All this is set in a context where Richard struggles with his family and the general society as he attempts towards a better life for himself. As a character in his own story, Richard displays individualism by rejecting to conform to various societal expectations, which eventually sees him forge his own path in attaining his life dreams.
In pursuing his literary dream, Richard gets faced with the society’s misconceptions about his ambition. When he writes a short story, ‘the voodoo of hell’s half-acre’, his classmates are unable to understand why he chooses to write a story and have it published (Wright 182). They are bewildered by the fact that he can on his own terms get to write and story and see to it that it gets published. This demonstrates how Richard as a person thought on his own accord. Richard also faces a hostile and unreceptive reaction from his family about writing the story. His grandmother views writing literary fiction as simply telling lies (Wright 196). His mother views his writing as a show of weakness that would eventually see him being unable to find employment. He only finds encouragement from the newspaper editor. Richard contemplates the various obstacles he has encountered through his writing and muses that had he known about them, he would have thrown away his dreams of becoming a writer. Through Richard’s desire to write a story and have it published, the reader gets to see firsthand how society can become prejudiced about one’s pursuits. However, Richard rises above this challenge and gets to see his dream unfolding. When he has his story published in the local newspaper, he gets to triumph over his family and classmates expectations of him.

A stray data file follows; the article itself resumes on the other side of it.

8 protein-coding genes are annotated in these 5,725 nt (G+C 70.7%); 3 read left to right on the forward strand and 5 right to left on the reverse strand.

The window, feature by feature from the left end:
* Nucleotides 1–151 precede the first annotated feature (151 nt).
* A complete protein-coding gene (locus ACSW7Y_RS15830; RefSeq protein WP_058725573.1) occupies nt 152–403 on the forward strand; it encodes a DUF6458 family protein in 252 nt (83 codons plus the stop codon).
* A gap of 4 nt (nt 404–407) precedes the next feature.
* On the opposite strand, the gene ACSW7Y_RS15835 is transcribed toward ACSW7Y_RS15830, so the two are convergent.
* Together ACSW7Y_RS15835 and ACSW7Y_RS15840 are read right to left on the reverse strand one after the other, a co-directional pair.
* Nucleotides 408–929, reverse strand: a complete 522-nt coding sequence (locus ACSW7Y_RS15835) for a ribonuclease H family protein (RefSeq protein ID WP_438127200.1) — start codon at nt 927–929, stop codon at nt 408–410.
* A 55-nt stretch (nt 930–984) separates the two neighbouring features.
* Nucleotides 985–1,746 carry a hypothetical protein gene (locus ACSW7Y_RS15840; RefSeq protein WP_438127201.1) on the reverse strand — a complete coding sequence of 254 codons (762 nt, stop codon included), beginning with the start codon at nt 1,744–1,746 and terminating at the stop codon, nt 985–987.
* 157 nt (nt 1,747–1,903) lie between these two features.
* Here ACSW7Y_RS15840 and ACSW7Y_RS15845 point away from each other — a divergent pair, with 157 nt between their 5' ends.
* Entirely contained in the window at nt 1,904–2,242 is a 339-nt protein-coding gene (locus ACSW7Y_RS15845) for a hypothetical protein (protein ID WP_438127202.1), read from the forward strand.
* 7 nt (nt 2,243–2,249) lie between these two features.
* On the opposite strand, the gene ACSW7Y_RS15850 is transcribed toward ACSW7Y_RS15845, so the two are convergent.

Richard further faces the society when he is set to give a speech as the valedictorian of his class.